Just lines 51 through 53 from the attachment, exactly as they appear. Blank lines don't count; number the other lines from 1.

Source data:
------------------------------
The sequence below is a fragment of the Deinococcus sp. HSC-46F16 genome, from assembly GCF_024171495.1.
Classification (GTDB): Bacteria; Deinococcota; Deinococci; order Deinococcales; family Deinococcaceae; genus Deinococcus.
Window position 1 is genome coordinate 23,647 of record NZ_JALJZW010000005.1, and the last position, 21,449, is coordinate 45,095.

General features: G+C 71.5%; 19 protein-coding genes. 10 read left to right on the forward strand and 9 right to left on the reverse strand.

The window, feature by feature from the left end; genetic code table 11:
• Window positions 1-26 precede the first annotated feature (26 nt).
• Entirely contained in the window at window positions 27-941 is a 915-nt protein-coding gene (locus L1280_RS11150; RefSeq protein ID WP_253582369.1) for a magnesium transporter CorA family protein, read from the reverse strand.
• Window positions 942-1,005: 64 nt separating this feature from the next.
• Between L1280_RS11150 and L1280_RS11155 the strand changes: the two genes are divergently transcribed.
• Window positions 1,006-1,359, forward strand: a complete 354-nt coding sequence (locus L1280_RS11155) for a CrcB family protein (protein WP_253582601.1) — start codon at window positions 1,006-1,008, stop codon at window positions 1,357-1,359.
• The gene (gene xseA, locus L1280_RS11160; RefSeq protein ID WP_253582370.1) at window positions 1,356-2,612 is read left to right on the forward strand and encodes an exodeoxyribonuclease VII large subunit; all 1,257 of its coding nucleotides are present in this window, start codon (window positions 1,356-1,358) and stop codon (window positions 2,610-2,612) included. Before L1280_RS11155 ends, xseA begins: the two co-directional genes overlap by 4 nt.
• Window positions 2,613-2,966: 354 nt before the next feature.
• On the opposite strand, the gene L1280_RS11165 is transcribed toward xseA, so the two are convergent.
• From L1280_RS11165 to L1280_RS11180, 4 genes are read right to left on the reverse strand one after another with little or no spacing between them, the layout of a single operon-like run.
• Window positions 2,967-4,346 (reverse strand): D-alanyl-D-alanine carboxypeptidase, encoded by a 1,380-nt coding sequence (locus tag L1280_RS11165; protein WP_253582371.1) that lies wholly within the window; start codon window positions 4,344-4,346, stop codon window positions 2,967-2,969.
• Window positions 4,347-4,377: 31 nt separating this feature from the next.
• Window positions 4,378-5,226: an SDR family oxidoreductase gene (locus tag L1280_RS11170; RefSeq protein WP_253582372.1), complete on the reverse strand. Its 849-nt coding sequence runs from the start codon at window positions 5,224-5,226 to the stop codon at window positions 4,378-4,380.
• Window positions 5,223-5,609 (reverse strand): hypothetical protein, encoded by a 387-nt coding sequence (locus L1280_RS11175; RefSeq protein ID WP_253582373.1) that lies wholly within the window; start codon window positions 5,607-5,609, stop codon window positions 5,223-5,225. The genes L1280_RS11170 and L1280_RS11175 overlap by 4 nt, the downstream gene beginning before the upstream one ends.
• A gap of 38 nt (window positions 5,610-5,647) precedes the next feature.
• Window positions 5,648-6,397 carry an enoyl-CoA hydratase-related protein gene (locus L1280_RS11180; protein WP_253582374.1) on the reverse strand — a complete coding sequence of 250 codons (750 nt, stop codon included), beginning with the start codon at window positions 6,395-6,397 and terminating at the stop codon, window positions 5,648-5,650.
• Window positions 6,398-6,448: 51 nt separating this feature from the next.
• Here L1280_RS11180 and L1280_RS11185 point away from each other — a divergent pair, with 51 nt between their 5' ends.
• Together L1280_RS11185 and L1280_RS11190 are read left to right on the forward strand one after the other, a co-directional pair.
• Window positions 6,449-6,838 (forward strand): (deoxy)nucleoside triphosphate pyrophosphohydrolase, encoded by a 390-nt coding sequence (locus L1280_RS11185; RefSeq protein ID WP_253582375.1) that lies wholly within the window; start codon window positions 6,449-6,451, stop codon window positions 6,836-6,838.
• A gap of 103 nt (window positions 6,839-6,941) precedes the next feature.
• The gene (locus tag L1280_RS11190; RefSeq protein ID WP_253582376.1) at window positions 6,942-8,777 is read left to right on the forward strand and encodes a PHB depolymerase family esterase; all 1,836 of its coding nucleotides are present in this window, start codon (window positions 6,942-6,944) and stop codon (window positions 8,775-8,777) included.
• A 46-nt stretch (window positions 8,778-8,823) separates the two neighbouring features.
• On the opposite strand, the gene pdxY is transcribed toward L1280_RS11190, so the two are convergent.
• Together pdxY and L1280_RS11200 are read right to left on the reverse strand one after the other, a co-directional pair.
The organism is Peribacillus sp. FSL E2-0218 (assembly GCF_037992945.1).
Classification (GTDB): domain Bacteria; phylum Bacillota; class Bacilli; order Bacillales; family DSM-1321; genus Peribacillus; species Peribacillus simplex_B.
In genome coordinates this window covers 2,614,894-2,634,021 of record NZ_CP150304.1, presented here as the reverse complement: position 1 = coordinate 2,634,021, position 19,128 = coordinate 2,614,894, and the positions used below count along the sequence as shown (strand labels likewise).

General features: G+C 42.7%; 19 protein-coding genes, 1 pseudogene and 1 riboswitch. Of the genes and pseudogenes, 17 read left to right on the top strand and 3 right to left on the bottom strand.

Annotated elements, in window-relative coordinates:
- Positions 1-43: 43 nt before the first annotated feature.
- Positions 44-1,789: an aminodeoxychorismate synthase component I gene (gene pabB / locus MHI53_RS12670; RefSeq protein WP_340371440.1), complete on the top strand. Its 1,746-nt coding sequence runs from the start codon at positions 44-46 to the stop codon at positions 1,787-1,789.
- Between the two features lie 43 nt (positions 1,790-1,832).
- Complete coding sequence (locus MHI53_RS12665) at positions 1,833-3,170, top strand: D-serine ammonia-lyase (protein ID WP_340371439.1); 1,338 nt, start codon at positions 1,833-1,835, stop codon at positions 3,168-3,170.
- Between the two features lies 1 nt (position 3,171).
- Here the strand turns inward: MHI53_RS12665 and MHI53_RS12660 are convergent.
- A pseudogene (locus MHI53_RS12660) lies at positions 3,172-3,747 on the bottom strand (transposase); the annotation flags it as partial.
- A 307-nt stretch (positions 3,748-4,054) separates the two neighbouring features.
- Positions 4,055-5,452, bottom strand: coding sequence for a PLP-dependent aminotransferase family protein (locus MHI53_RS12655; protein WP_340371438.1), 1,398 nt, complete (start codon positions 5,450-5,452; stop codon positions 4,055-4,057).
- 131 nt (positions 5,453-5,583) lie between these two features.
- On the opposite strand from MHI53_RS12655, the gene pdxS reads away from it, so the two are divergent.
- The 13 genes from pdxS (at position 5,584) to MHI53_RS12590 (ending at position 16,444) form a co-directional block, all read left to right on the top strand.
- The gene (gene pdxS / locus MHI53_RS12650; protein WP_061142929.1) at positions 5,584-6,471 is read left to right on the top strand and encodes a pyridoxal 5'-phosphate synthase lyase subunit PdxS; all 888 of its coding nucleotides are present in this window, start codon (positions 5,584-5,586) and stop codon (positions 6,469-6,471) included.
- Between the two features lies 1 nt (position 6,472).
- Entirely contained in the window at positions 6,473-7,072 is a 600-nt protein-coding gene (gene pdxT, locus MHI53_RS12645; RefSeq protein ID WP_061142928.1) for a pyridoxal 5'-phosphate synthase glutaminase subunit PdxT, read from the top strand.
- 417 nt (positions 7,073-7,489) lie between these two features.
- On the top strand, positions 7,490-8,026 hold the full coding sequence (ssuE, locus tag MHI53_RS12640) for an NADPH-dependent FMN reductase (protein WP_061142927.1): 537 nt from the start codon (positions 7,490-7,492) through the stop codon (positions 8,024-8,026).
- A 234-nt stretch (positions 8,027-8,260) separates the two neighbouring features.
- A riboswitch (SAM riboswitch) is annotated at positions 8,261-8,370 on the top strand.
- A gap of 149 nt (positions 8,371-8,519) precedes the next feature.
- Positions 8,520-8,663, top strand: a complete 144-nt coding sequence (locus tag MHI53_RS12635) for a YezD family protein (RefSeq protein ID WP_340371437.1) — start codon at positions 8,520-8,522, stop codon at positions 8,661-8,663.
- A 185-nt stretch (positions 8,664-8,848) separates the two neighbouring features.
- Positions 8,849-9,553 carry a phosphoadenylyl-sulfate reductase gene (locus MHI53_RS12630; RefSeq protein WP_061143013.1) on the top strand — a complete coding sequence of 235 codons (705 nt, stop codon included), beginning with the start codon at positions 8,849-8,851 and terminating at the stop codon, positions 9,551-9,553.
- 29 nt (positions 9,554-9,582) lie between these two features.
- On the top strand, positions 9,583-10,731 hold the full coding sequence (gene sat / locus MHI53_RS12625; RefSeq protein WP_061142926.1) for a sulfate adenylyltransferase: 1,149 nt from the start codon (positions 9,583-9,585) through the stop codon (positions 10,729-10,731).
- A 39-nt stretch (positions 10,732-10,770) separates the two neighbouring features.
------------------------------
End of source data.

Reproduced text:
- On the top strand, positions 7,490-8,026 hold the full coding sequence (ssuE, locus tag MHI53_RS12640) for an NADPH-dependent FMN reductase (protein WP_061142927.1): 537 nt from the start codon (positions 7,490-7,492) through the stop codon (positions 8,024-8,026).
- A 234-nt stretch (positions 8,027-8,260) separates the two neighbouring features.
- A riboswitch (SAM riboswitch) is annotated at positions 8,261-8,370 on the top strand.